Health care assistants work in the stroke ward at Hinchingbrooke Hospital in Huntingdon, England on November 3, 2011.
Credits: REUTERS/Suzanne Plunkett
Researchers tested the body's response to being hit or bumped and were able to pinpoint the part of the brain that helps correct the disturbance in movement.
Lead researcher Stephen Scott said the research demonstrates a complex response from the primary motor cortex of the brain to the involuntary movement.
A person who has a stroke in the primary motor cortex may experience varying levels of damage to the corrective pathway.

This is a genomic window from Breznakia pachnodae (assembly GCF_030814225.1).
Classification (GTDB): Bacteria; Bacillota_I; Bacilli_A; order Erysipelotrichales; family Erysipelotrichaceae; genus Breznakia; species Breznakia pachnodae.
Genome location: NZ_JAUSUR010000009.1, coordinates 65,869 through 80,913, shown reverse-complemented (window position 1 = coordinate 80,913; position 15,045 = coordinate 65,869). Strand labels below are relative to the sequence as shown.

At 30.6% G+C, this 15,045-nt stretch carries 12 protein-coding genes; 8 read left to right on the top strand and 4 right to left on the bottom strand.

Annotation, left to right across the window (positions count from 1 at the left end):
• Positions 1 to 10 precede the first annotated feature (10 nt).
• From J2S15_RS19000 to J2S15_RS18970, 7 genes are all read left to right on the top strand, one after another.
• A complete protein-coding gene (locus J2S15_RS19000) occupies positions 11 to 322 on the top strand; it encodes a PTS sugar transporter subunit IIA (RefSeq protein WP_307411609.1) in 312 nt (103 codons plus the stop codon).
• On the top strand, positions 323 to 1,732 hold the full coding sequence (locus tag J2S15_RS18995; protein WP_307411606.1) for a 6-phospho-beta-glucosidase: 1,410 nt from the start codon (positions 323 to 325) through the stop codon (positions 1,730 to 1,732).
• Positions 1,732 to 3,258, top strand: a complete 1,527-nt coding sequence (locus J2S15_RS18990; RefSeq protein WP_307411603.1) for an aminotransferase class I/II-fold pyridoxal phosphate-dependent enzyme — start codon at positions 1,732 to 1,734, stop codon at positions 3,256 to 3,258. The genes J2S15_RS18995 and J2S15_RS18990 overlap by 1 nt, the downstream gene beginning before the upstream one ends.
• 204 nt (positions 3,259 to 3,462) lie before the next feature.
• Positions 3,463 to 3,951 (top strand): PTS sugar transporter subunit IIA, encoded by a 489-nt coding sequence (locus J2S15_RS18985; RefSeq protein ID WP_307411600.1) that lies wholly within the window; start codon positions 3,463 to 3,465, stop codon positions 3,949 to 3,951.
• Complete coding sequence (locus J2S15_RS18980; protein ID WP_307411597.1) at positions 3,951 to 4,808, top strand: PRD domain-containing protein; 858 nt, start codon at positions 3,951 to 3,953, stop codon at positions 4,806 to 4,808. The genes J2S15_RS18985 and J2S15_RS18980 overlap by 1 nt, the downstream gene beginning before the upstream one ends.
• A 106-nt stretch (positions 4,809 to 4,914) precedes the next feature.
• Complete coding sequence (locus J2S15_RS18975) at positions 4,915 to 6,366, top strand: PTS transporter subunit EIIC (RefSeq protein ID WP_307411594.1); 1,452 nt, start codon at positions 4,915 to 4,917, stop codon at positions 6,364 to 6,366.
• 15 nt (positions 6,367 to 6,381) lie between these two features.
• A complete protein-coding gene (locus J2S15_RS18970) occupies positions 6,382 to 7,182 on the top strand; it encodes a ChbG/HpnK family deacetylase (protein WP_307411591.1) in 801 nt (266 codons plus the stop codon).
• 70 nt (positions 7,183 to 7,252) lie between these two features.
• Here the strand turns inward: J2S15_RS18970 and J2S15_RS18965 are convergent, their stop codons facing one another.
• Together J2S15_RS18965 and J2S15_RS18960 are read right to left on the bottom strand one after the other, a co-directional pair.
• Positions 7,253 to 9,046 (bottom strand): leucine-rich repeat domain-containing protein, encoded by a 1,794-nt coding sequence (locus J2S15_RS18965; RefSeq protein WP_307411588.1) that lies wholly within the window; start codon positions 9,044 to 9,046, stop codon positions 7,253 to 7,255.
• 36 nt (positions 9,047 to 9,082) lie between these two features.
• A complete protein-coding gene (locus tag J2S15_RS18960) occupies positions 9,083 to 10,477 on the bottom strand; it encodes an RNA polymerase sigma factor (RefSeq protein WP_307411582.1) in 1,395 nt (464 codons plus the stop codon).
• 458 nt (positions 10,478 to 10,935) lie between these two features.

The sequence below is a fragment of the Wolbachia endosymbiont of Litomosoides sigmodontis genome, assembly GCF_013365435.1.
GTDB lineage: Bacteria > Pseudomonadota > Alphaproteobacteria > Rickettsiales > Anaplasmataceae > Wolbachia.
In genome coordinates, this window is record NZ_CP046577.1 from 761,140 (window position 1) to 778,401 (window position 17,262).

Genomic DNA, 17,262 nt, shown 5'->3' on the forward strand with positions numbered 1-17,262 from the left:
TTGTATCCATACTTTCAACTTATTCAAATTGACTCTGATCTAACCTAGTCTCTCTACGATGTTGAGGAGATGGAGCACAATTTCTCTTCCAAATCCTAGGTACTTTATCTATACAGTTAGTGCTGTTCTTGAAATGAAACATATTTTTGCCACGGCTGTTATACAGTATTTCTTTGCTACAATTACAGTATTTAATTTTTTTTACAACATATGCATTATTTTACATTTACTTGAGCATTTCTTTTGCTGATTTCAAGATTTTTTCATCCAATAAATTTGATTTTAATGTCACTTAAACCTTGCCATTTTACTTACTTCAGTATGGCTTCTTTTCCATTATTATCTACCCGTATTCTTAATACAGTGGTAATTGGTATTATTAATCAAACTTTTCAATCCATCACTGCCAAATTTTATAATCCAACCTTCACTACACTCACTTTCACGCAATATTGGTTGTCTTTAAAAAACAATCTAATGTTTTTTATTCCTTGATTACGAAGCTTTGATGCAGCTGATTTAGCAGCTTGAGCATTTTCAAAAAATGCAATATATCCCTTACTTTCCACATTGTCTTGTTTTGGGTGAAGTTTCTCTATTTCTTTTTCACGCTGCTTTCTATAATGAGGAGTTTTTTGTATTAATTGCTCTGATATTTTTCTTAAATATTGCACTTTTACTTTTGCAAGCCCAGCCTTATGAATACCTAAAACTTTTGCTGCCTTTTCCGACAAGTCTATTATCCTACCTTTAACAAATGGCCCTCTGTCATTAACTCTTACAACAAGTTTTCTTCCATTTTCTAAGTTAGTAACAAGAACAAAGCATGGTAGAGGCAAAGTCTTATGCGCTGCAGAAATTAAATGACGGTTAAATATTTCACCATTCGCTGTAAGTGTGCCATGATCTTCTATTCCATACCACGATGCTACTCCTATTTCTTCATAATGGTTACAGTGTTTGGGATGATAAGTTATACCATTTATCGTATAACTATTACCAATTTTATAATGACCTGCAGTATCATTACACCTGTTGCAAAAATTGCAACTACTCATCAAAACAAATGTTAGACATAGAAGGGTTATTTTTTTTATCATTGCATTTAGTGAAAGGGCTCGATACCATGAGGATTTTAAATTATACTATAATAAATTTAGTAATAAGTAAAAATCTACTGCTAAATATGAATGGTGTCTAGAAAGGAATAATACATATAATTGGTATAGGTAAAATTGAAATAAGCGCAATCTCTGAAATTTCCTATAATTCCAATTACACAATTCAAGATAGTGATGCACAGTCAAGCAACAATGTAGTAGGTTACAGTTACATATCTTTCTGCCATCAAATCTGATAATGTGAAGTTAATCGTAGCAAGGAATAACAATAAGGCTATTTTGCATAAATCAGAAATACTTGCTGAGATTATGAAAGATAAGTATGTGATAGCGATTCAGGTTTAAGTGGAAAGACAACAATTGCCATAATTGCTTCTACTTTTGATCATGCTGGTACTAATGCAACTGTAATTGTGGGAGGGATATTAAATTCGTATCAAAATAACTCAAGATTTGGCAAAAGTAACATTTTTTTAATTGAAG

Now that researches have identified the part of the brain that generated this response, Scott said it may lead to changes in the way some stroke patients are taught to recover.
Where rehabilitation following a stoke is largely focused on motor skills, including doing exercises with the area of the body effected, Scott said this new finding may support an increased focus on sensory rehabilitation by finding ways to work around the damaged pathways.